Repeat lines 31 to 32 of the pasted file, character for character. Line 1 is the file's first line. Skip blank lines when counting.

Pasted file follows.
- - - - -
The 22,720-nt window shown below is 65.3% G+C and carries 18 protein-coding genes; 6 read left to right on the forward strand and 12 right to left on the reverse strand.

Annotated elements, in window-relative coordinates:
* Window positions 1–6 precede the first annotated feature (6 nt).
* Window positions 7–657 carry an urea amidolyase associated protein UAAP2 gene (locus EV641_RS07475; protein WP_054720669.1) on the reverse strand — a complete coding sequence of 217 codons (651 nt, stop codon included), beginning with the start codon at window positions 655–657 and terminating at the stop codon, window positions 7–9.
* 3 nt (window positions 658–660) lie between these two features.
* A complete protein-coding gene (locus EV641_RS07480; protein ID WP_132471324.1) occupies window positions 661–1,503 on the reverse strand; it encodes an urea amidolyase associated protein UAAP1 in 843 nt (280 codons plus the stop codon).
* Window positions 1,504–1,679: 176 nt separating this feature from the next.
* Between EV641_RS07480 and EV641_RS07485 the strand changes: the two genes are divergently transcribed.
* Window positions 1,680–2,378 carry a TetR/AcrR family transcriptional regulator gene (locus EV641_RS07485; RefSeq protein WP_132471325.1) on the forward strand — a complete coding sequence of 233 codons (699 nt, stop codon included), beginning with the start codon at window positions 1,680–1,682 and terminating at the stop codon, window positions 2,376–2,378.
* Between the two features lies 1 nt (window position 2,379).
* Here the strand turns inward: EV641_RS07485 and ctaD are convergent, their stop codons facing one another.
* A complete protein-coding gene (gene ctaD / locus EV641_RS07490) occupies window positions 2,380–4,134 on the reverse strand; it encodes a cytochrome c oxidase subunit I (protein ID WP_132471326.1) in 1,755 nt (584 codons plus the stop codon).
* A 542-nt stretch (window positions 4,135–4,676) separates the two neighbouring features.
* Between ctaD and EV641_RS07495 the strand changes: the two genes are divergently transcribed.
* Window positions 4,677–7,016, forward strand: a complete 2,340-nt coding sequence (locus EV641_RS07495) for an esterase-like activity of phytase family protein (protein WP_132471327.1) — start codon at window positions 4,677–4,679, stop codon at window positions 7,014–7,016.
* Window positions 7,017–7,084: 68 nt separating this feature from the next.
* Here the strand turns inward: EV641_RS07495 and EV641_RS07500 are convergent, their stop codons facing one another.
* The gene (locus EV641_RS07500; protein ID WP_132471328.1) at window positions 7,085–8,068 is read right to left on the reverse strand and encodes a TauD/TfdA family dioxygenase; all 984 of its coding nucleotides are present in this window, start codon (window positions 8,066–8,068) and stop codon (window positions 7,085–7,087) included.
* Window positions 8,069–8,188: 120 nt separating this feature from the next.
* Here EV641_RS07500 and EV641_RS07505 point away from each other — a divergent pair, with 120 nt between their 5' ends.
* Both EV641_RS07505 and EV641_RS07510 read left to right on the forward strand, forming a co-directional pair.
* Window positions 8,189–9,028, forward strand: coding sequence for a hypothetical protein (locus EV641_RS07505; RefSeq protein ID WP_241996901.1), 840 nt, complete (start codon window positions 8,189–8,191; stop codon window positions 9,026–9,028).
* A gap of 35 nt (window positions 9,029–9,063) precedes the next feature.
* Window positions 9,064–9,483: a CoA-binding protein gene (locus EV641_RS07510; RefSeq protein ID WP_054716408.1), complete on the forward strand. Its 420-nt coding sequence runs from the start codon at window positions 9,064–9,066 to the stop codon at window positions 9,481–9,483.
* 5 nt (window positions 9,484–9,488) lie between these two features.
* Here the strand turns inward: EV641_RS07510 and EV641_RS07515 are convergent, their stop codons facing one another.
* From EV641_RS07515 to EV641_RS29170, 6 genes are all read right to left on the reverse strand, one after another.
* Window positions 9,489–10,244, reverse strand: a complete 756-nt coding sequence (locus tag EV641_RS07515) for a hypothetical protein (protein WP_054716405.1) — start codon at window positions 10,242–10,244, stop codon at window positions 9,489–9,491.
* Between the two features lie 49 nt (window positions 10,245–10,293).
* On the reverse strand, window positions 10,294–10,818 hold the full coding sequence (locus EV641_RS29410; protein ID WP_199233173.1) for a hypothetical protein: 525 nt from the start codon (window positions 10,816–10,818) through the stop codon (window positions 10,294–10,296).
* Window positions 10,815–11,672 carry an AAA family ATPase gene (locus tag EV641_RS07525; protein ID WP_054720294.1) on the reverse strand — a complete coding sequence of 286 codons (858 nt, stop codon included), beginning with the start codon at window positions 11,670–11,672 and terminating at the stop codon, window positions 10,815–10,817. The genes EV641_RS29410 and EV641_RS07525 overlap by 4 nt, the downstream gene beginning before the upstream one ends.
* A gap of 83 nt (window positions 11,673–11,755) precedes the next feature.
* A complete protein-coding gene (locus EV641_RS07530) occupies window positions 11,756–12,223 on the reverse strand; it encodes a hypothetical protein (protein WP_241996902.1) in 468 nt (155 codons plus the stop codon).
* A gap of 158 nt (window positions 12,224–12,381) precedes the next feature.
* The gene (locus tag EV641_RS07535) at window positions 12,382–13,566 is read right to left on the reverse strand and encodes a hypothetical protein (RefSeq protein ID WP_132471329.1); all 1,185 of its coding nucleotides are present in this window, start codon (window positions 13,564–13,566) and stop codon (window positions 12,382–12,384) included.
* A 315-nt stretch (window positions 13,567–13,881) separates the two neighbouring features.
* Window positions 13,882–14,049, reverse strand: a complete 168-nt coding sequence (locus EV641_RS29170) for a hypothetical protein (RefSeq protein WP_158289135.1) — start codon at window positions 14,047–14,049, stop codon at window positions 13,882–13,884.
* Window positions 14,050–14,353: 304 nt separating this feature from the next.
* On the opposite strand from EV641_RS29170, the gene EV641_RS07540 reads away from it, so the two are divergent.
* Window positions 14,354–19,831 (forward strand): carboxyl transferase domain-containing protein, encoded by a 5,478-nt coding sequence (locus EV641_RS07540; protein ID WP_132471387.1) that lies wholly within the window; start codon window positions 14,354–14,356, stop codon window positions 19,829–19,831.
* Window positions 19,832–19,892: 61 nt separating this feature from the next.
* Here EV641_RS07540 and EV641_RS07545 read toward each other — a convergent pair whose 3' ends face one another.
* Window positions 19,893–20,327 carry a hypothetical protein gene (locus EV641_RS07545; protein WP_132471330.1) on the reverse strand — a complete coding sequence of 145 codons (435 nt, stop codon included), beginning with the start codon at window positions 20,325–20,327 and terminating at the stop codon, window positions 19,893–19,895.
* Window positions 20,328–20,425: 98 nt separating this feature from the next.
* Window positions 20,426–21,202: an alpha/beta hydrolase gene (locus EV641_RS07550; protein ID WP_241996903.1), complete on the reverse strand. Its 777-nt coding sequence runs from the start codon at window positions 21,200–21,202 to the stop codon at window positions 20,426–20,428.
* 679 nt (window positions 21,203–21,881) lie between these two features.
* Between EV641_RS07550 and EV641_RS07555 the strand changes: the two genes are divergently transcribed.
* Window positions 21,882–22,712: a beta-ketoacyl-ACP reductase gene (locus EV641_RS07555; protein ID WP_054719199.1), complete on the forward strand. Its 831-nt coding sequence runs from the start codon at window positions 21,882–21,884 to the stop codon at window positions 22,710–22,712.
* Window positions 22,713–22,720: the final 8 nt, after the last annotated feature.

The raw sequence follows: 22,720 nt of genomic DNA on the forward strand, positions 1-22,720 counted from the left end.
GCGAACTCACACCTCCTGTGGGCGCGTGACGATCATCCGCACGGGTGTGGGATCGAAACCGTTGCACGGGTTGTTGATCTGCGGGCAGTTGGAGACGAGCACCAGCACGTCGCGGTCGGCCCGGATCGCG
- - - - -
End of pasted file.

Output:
* Window positions 10,815–11,672 carry an AAA family ATPase gene (locus tag EV641_RS07525; protein ID WP_054720294.1) on the reverse strand — a complete coding sequence of 286 codons (858 nt, stop codon included), beginning with the start codon at window positions 11,670–11,672 and terminating at the stop codon, window positions 10,815–10,817. The genes EV641_RS29410 and EV641_RS07525 overlap by 4 nt, the downstream gene beginning before the upstream one ends.
* A gap of 83 nt (window positions 11,673–11,755) precedes the next feature.